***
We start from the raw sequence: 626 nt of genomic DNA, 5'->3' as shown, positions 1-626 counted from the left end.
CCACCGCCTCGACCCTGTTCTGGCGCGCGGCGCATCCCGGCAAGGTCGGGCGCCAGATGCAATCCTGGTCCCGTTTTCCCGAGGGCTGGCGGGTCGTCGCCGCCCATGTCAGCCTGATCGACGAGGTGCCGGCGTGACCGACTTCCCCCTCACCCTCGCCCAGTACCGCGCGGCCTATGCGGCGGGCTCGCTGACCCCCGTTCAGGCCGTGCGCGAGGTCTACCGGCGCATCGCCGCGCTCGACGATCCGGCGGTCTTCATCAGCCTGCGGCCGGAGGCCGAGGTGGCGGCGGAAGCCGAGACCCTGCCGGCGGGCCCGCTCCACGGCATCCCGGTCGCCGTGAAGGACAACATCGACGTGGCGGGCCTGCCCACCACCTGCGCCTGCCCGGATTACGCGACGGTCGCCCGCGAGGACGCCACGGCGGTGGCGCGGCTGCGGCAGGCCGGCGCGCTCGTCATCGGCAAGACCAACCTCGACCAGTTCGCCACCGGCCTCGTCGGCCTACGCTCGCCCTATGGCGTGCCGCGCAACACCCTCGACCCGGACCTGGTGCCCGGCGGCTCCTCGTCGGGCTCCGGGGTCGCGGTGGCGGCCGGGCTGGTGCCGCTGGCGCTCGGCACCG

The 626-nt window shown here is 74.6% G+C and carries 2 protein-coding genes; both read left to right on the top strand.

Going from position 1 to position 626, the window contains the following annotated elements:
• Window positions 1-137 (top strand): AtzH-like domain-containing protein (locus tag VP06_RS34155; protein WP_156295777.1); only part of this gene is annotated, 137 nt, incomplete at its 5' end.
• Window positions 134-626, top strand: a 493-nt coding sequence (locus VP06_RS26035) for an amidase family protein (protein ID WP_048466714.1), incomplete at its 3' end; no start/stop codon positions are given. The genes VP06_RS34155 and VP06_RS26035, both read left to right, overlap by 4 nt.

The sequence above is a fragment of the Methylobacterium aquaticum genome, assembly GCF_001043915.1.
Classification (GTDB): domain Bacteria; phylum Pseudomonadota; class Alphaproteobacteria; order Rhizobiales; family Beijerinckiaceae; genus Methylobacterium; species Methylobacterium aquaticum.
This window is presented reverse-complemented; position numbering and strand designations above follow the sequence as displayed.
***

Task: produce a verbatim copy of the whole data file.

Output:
We start from the raw sequence: 626 nt of genomic DNA, 5'->3' as shown, positions 1-626 counted from the left end.
CCACCGCCTCGACCCTGTTCTGGCGCGCGGCGCATCCCGGCAAGGTCGGGCGCCAGATGCAATCCTGGTCCCGTTTTCCCGAGGGCTGGCGGGTCGTCGCCGCCCATGTCAGCCTGATCGACGAGGTGCCGGCGTGACCGACTTCCCCCTCACCCTCGCCCAGTACCGCGCGGCCTATGCGGCGGGCTCGCTGACCCCCGTTCAGGCCGTGCGCGAGGTCTACCGGCGCATCGCCGCGCTCGACGATCCGGCGGTCTTCATCAGCCTGCGGCCGGAGGCCGAGGTGGCGGCGGAAGCCGAGACCCTGCCGGCGGGCCCGCTCCACGGCATCCCGGTCGCCGTGAAGGACAACATCGACGTGGCGGGCCTGCCCACCACCTGCGCCTGCCCGGATTACGCGACGGTCGCCCGCGAGGACGCCACGGCGGTGGCGCGGCTGCGGCAGGCCGGCGCGCTCGTCATCGGCAAGACCAACCTCGACCAGTTCGCCACCGGCCTCGTCGGCCTACGCTCGCCCTATGGCGTGCCGCGCAACACCCTCGACCCGGACCTGGTGCCCGGCGGCTCCTCGTCGGGCTCCGGGGTCGCGGTGGCGGCCGGGCTGGTGCCGCTGGCGCTCGGCACCG

The 626-nt window shown here is 74.6% G+C and carries 2 protein-coding genes; both read left to right on the top strand.

Going from position 1 to position 626, the window contains the following annotated elements:
• Window positions 1-137 (top strand): AtzH-like domain-containing protein (locus tag VP06_RS34155; protein WP_156295777.1); only part of this gene is annotated, 137 nt, incomplete at its 5' end.
• Window positions 134-626, top strand: a 493-nt coding sequence (locus VP06_RS26035) for an amidase family protein (protein ID WP_048466714.1), incomplete at its 3' end; no start/stop codon positions are given. The genes VP06_RS34155 and VP06_RS26035, both read left to right, overlap by 4 nt.

The sequence above is a fragment of the Methylobacterium aquaticum genome, assembly GCF_001043915.1.
Classification (GTDB): domain Bacteria; phylum Pseudomonadota; class Alphaproteobacteria; order Rhizobiales; family Beijerinckiaceae; genus Methylobacterium; species Methylobacterium aquaticum.
This window is presented reverse-complemented; position numbering and strand designations above follow the sequence as displayed.